In writing a history of the 56th Battalion, we feel blessed that at least one its members published his story, providing us with much valuable information and insights not found in the official papers. Lieutenant Harold Williams is our saviour in this respect, as he produced two books in fact; The Gallant Company (1933) and Comrades of the Great Adventure (1935). Both are well-written works being very informative and descriptive (particularly of people and landscapes), and not at all dull to read. Early reviews of the books seemed very good. 5th Division commander, Lt. Gen. Sir John Joseph Talbot Hobbs in writing the foreword called it ‘the best soldier’s story I have yet read in Australia.’
From the two books we have learned quite a bit about Williams himself, but not enough. We would very much like to find any of his descendants to learn more. We know basically what he looked like, yet have no photo of him. We know some of his thoughts through his books, but nothing more; nothing about his life after the war for example. We know he kept letters and a diary, so what became of them? Surely they must have survived. At the beginning of The Gallant Company, Williams noted:
‘On active service I kept a diary. On my return to Australia many letters which I had written during the war came again into my possession. From these resources I have compiled this story of war-time life in the Australian Imperial Force.’
From his books and various service records, the following is what we currently know about him:
Harold Roy Williams was born in 1889 in Cooma, NSW to parents Frederick and Mary. By 1914 he was living in Croydon, Sydney and was working as a warehouseman. He joined the AIF on 4 August 1915 as a 26 year old, originally part of the 5th reinforcement for 20th Battalion. However in February 1916, before joining the 20th, he and many other reinforcements for that battalion were transferred to the newly raised 56th, then forming in Egypt. Known to his mates as ‘Dick’, Williams was a Roman Catholic, stood 5′ 6″ tall, weighed 152 lbs (70 kgs), and had a dark complexion, with brown eyes and black hair. He had enlisted with several mates, namely Jimmy Sowter, Harry Lucas and Fred Fyall, all of whom went with him to the 56th.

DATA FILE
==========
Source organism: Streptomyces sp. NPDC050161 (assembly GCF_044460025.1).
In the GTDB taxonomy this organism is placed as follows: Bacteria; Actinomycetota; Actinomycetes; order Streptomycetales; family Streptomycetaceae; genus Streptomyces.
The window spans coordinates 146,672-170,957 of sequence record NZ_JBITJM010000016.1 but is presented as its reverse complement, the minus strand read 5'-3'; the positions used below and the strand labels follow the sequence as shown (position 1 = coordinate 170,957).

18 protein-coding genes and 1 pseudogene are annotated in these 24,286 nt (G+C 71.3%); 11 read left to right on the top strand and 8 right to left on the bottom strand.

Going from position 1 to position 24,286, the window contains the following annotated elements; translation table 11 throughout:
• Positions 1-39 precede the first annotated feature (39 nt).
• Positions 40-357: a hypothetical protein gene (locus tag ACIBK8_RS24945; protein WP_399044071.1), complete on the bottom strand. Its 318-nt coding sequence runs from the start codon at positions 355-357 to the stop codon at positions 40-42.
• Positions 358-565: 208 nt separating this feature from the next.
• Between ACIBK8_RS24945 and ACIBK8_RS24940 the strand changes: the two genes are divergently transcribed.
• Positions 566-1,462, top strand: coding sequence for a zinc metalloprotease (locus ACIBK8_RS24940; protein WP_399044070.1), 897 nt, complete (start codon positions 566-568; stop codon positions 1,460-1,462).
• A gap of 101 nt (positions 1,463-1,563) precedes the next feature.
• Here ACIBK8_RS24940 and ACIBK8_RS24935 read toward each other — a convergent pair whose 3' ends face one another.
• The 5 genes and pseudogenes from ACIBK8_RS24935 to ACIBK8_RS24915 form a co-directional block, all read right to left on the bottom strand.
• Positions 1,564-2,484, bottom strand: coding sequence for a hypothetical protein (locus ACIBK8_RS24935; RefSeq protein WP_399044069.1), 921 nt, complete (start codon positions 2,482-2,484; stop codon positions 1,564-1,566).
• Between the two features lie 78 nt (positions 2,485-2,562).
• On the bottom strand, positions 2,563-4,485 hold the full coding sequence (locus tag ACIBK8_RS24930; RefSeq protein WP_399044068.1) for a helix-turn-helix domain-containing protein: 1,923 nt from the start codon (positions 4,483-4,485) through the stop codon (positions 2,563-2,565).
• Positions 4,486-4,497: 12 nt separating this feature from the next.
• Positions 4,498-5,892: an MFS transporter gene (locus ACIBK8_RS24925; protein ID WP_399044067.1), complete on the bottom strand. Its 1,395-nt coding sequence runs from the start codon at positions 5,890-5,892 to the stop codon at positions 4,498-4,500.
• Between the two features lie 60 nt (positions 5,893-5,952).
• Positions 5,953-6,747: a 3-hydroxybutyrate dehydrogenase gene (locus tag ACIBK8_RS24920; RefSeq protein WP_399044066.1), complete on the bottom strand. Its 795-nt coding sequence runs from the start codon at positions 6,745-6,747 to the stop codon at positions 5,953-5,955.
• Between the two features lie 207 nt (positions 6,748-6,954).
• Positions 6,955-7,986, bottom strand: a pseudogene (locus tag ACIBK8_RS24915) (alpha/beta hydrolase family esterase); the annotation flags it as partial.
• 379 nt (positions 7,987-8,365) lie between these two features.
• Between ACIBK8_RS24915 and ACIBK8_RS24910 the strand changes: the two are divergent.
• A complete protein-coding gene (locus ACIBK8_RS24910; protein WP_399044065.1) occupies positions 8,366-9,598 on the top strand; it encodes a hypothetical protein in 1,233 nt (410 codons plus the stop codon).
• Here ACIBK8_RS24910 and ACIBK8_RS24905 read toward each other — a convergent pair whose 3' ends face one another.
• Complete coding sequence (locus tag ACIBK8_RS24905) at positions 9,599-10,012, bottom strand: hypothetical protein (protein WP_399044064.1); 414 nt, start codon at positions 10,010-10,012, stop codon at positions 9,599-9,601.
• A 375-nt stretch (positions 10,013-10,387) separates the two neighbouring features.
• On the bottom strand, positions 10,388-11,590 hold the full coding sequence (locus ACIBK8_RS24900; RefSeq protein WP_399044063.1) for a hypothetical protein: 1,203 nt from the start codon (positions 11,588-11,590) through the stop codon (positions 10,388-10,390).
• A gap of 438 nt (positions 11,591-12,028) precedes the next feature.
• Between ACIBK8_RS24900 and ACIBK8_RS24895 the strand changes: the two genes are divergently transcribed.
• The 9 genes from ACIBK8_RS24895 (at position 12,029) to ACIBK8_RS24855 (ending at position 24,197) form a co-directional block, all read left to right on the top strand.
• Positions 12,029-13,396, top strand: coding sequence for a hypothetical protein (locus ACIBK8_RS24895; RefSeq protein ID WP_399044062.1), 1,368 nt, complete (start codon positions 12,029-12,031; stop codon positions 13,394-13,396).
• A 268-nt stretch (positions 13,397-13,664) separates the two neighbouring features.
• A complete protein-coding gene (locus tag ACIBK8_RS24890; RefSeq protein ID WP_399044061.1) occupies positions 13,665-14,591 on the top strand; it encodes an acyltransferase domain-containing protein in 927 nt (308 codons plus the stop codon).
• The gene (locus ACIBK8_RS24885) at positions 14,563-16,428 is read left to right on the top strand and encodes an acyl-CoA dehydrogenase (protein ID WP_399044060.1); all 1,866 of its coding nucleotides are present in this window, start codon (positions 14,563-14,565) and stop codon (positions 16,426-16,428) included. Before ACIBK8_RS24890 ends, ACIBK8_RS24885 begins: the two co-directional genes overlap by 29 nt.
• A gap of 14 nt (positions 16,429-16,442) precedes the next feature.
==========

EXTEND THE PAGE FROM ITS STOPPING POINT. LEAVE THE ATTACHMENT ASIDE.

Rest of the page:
He rose from private though the NCO ranks during 1916-17 and by December 1917 had gained his commission as a lieutenant. He was away from the front for long periods in 1917 on leave, and later attending various courses including officer training back in England. He returned to the field in January 1918, undertook further specialist training and was appointed gas officer. Ironically, not long after, he was put out of action for several weeks; being gassed in early April 1918. He was again wounded in action at Peronne on 2 September 1918 and his recovery from this wound (to the buttock) saw out the remainder of the war.
He departed England in January 1919, arriving home in February. In 1935 The Gallant Company was published and two years later the follow-up/supplementary volume, Comrades of the Great Adventure.
Williams died on 13 May 1955.